“No one knows for certain how much impact they have on the lives of other people. Oftentimes, we have no clue. Yet we push it just the same.”
Fair warning, this post contains spoilers for both the book and Netflix series adaptation, as well as potentially triggering subject matter.
About a month ago I flipped through Netflix, selected a series entitled 13 Reasons Why and binge watched the entire thing in a day and a half. Afterwards, I switched off the television and I cried. Two weeks ago, I read the book that inspired the series in a single afternoon. I turned the final page and wept.
If you haven’t been following the internet storm around Jay Asher’s powerful YA novel and its television adaptation, it centres on 13 tapes recorded by 17-year-old Hannah Baker prior to her suicide. Each tape involves a specific person who Hannah feels played a role in her tragic decision, and as per her instruction, the tapes are passed from one person to the next. This very dark premise touches on themes of high school bullying, slut-shaming, rape, the meaning of consent and the tragedy of teen suicide. It never shies away from presenting its subject matter in the most raw, honest and straightforward way possible. This approach has also garnered more than its fair share of criticism. Do a quick Google search and you’ll find article after article debating whether the series glamorises suicide. For myself, reading about and watching a young girl silently sink deeper and deeper into what we know from the get-go is an inevitability, was nothing less than harrowing.
Because I have been a Hannah Baker.
I kept quiet while being severely bullied in school. I simply relented, never fought back. The shy, silent target. Easy.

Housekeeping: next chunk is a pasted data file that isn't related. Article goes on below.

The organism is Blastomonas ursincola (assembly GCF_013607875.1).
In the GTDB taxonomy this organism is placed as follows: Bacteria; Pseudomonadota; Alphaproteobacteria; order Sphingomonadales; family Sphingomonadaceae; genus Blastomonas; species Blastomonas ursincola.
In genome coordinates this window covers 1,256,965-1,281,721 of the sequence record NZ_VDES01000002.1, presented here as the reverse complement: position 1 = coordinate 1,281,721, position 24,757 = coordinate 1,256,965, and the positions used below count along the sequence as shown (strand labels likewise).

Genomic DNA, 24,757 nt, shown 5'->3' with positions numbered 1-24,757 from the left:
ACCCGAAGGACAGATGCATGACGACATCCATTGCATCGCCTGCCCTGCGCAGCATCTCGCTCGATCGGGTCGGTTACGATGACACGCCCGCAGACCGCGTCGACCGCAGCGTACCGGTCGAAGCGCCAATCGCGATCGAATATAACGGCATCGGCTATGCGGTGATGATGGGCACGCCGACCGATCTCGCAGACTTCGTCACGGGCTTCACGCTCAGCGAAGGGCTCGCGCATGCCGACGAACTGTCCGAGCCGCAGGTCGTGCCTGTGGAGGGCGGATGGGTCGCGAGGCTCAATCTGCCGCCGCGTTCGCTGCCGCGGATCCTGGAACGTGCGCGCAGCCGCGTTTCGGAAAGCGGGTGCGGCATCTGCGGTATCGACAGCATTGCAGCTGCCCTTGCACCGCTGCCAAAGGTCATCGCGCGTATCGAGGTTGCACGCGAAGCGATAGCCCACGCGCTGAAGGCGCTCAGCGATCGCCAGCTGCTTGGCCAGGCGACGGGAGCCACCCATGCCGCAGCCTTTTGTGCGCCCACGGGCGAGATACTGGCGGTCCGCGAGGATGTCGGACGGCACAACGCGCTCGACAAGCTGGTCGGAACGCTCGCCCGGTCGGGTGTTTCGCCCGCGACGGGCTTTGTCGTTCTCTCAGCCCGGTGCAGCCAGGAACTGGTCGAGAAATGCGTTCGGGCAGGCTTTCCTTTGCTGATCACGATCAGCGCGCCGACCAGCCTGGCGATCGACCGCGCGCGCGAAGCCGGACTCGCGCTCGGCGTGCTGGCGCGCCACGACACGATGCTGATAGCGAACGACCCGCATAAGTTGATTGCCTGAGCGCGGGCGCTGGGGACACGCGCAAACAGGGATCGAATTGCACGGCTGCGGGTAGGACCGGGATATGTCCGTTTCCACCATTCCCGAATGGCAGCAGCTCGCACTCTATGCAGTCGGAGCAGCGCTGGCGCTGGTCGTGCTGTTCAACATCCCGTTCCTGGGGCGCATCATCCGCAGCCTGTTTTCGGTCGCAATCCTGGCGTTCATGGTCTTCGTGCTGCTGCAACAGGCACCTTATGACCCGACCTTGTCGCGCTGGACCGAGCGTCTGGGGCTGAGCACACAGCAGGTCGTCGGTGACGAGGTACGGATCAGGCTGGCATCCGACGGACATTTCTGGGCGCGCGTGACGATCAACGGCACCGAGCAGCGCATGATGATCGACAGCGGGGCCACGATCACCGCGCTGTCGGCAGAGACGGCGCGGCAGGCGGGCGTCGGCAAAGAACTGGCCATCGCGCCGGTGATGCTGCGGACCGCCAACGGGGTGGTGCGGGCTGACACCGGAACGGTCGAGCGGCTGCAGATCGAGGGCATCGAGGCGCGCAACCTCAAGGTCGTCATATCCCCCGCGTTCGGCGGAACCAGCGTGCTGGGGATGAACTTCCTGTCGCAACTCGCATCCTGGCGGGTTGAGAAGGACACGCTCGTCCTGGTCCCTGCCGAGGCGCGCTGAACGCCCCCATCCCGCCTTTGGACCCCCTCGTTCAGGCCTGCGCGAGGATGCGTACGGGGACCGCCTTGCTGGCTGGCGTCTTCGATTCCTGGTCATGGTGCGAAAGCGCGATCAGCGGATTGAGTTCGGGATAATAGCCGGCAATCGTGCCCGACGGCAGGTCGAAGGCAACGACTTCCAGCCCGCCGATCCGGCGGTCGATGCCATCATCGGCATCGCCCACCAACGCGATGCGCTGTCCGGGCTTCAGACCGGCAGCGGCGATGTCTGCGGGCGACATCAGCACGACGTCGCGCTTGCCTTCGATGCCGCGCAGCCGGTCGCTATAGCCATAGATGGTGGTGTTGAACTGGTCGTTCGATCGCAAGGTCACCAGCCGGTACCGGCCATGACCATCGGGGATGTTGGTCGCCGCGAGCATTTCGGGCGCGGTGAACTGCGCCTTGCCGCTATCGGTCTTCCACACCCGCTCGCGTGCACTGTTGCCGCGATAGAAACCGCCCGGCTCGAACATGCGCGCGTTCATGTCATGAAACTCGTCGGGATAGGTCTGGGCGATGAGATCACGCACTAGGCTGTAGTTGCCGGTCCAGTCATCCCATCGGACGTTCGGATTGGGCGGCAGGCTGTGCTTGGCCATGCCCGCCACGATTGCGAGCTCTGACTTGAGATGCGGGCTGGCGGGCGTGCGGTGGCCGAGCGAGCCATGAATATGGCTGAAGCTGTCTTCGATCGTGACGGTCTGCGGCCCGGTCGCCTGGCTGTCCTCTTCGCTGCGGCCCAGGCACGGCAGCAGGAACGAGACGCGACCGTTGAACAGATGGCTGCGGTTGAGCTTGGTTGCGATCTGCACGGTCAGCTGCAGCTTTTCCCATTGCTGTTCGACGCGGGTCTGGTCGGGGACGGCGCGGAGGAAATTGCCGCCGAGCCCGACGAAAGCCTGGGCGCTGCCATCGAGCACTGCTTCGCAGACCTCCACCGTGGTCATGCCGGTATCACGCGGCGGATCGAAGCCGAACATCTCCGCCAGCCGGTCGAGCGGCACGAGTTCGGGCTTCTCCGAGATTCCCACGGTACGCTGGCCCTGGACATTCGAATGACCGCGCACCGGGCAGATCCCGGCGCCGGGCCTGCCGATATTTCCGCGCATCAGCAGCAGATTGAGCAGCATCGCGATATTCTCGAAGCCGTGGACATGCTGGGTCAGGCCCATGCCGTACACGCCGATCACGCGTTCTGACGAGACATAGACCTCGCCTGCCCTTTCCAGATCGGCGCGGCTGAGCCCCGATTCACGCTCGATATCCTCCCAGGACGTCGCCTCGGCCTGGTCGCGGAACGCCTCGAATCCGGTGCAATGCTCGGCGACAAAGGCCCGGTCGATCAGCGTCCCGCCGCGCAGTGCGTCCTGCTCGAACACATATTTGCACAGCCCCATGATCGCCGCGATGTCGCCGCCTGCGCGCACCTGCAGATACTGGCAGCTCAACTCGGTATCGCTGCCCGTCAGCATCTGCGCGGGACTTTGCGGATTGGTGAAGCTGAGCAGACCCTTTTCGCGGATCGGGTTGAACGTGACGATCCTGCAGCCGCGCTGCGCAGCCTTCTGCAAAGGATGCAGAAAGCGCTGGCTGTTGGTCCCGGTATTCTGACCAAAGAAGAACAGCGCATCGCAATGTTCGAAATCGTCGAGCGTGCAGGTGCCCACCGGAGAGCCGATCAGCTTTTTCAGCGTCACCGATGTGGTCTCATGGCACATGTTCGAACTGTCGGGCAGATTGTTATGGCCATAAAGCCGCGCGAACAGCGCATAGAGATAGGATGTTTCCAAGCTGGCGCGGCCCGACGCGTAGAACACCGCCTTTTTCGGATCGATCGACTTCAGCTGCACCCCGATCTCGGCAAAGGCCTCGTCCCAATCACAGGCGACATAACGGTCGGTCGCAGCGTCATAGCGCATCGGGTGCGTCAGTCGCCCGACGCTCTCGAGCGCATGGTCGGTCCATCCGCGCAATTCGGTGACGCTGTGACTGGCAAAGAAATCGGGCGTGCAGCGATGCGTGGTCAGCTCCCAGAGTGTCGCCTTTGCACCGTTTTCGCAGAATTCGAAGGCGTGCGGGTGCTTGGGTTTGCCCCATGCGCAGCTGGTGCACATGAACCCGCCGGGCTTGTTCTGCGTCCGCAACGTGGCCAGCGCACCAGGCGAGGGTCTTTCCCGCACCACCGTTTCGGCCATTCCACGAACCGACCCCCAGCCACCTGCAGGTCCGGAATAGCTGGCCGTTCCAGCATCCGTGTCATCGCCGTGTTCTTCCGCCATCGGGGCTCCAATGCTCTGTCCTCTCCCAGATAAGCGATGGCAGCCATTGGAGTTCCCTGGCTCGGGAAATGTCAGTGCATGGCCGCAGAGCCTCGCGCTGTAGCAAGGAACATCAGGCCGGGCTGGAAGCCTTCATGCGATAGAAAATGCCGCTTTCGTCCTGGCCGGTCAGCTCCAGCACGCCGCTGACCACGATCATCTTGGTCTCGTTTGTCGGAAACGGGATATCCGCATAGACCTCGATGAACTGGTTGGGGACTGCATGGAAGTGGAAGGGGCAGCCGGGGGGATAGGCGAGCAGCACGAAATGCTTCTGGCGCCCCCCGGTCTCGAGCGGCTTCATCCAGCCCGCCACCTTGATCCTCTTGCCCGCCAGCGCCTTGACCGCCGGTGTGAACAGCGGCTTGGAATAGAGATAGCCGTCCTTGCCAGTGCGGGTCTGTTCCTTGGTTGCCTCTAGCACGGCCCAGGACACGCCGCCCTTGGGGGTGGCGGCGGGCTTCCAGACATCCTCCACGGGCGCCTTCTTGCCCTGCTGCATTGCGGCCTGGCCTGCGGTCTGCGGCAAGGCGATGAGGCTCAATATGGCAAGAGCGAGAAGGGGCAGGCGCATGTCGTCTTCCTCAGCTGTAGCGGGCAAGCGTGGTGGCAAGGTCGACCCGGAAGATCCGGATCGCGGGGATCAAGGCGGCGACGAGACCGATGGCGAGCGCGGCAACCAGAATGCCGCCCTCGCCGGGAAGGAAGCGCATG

I stood quietly while being sexually abused. I still often wonder whether he took my silence for some perverted form of agreement.
I sat silently on my bed while my mind conjured scenarios in which I would have taken my own life in an angry, vindictive manner. Because then they would finally see and hear what I couldn’t show or tell them.
I relate to Hannah’s nightmare. There was never anything glamorous or heroic about my thoughts. They were a sticky tar of shame and fear which I am infinitely grateful I never gave in to. I feel that I should add that what kept me going throughout those years was writing – for many people a refuge and a therapy – and reading about girls who went through the same things I did. I was still silent, but I was not alone after all and imagination kept the darkness at bay. Although, at 30, I am yet to tame it and I do note that speaking up and getting professional help would have helped me heal a lot more successfully. But I am here, and for now, that is enough.
When you read Jay Asher’s book, Hannah’s voice is initially angry, bitter and you may suspect that she made her decision out of spite. But as you continue – as she talks about having her reputation scandalized by rumour, being objectified and ridiculed, watching a girl get raped by her boyfriend’s best friend and being raped herself – there is an undeniable sadness and desperation, a longing to be heard and helped. In the Netflix series, her suicide is graphic, almost sickening because it seems so real. But it is in no way glamorous. In both adaptations the effect on her classmates is brutal; they are left with guilt as to their perceived part in her decision and forced to confront their own actions, which iterate the devastation felt by those left behind. It is never a pretty act.
And it is this, the controversy surrounding this story, the shame and silence of its characters, their failure to hear or see Hannah’s need, that makes this a book and series we should be watching and reading. Because Hannah’s story ends in tragedy, we need to pay more attention. Because she failed to get the help she so badly needed, we need to look deeper and listen closer. Because Hannah’s ordeal belongs to all of us – we have been her, or we are her now, or we have sensed her in the silence of someone close to us. And we need to be the person who asks “are you okay?”, and then we need to be the person who listens when the answer is “no”.